Leonard Mlodinow wrote in “Subliminal, How Your Unconscious Mind Rules Your Behavior” that: “Scientists have discovered a particular kind of nerve fiber in the people’s skin--especially in the face and arms--that appears to have developed specifically to transmit the pleasantness of social touch.”
The easiest way to physically connect with someone when you meet them is to extend your hand and introduce yourself. Sincerely touching their elbow or arm, as the conversation progresses, is another way to create a meaningful physical connection.
Look Into Their Eyes
Sanjida O’Connell wrote in “Mindreading, An Investigation into How We Learn to Love and Lie” that: “When someone stares directly into your eyes, your heart rate increases, as does the electrical activity in your brain.”
So, go ahead, make purposeful eye contact and use that electricity to light a spark.
Use Hand Gestures
Joe Navarro wrote in “What Every Body Is Saying” that: “Effective communicators use their hands as part of their speech.”
Pull up a few TED Talks and watch the top speakers communicate. They seem almost unable to speak without using their hands, and their communication is all the more effective for it.
Mirror the Customer’s Tone of Voice
Rosabeth Moss Kanter wrote in “Confidence” that: “The synchronizing of a sad or happy tone of voice, for example, is often unconscious, as though the human brain is hard-wired to get in tune with other people, because it is more pleasant to have a sense of rapport. Being out of tune is jarring and makes people feel isolated.”
Be Expansive and Open
In “Presence,” Amy Cuddy wrote, “When our body language is confident and open, other people respond in kind, unconsciously reinforcing not only their perceptions of us but also our perception of others.”
Encountering people who are closed to us, slightly turned (disconnected) or with folded arms (guarded) makes it very difficult to establish a rapport.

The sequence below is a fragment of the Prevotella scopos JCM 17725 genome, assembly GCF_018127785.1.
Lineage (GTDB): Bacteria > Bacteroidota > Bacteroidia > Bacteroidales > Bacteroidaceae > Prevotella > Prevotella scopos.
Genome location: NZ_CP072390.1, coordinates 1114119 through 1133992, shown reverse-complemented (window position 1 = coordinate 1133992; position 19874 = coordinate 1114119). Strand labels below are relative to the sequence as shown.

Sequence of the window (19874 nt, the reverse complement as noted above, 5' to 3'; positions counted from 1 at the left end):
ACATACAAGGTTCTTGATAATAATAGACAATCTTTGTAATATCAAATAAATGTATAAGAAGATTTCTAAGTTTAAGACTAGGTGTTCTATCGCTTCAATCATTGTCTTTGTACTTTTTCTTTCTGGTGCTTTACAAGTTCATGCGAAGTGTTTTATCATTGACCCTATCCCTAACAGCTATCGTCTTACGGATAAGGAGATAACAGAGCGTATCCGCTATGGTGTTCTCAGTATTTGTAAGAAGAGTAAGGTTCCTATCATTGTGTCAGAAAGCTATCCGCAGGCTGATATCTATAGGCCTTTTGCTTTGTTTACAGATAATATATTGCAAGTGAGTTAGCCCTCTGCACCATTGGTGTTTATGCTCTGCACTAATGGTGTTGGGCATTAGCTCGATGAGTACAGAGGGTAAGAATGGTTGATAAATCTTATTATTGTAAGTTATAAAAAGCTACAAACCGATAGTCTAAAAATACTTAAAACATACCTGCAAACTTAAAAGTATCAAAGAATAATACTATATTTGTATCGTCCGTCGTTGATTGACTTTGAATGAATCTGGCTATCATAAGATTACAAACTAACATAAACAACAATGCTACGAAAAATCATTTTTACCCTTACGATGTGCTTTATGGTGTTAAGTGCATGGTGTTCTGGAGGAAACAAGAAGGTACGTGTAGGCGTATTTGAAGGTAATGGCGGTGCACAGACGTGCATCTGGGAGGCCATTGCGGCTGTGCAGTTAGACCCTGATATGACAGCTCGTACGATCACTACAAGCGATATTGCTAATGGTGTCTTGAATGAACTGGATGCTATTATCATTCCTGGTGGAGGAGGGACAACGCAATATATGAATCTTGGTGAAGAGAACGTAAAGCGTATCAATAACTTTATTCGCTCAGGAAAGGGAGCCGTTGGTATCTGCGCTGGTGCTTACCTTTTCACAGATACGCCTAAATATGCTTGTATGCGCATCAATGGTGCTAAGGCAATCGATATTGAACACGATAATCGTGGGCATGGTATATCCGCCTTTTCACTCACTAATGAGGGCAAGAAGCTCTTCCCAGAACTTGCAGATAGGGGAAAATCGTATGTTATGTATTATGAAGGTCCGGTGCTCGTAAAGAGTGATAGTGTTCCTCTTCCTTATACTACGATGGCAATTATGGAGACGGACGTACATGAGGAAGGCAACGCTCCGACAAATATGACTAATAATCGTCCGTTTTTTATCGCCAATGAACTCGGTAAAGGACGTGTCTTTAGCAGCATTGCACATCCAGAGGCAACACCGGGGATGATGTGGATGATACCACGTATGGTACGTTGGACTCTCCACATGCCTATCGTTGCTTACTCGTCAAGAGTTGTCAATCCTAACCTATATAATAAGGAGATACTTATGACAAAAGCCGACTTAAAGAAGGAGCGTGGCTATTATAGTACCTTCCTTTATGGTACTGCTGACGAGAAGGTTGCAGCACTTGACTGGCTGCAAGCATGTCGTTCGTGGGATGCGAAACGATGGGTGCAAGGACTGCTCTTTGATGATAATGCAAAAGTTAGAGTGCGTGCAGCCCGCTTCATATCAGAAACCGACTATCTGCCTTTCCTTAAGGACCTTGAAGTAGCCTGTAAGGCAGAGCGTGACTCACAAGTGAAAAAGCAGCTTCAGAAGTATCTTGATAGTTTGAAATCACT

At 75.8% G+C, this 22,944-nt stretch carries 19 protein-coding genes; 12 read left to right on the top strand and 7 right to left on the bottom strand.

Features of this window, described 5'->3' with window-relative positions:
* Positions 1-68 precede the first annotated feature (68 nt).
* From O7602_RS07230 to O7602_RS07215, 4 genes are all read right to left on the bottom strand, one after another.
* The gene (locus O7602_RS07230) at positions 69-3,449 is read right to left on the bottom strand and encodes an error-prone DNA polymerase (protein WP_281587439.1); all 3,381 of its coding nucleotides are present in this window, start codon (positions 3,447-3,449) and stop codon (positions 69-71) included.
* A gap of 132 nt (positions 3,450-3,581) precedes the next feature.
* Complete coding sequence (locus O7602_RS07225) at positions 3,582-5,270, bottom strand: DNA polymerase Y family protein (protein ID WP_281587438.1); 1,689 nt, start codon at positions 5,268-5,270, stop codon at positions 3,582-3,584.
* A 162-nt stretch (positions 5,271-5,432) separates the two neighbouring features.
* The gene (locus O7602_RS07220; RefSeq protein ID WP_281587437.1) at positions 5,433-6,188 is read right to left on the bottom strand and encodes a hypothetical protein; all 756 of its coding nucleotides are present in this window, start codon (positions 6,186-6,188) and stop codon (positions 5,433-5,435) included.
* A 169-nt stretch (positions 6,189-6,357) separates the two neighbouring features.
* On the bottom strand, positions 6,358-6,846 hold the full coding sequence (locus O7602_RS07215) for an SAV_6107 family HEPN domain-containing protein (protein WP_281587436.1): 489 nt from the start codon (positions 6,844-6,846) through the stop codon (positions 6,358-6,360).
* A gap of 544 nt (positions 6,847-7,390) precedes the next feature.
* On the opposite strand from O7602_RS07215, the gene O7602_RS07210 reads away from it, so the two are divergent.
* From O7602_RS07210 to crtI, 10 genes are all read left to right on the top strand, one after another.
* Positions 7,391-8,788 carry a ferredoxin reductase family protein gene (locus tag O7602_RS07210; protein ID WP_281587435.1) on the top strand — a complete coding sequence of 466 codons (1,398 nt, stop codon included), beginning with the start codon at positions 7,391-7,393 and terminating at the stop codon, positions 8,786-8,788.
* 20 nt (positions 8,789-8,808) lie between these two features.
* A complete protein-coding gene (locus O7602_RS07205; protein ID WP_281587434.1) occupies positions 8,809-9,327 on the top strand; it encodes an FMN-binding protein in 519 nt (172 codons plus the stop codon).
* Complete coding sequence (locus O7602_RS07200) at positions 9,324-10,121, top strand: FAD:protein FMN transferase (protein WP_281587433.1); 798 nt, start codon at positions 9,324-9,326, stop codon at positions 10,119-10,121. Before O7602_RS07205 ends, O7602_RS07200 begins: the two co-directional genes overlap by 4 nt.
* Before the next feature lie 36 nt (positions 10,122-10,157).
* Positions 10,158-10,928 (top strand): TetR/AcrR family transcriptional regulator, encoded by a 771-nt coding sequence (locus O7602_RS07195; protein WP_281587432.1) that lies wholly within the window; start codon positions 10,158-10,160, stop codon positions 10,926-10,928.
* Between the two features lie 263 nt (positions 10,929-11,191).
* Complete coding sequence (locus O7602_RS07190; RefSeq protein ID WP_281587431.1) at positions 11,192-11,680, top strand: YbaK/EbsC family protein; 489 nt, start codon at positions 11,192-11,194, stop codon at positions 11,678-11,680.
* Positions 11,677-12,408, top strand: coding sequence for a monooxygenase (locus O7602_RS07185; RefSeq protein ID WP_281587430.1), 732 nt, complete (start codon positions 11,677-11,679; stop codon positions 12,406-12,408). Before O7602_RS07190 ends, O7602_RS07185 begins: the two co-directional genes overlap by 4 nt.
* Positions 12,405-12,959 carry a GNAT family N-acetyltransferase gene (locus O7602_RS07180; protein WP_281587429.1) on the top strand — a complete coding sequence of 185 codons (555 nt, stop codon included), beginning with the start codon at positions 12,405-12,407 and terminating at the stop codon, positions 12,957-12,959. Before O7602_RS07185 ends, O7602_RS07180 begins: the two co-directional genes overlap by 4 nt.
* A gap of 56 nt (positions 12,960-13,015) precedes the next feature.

In “The Rare Find,” George Anders wrote, “Aggressive listeners gain authority by being incredibly attentive to other people. These experts catch the gestures, pauses and inflections that hint at something beyond the words being said at the time.”
There is, of course, a difference between listening and active listening. Active listening is, absent the verbals, a participatory activity. It requires much more than simply being quiet while the other person speaks. The listener should lean-in, nod in affirmation, maintain eye contact and generally mirror the facial expressions of the person speaking.
Being aware of our non-verbal communication is crucial to establishing and maintaining an emotional connection with our customers and our co-workers.
It has often been said that when the words being spoken are at odds with the body language, always believe the body language. It’s that important.
Peter Smith is president of Vibhor, a public speaker and author of “Sell Something” and “Hiring Squirrels.” He spent 30 years building sales teams in retail and wholesale and he can be contacted at firstname.lastname@example.org, email@example.com, or on LinkedIn, Facebook or Twitter.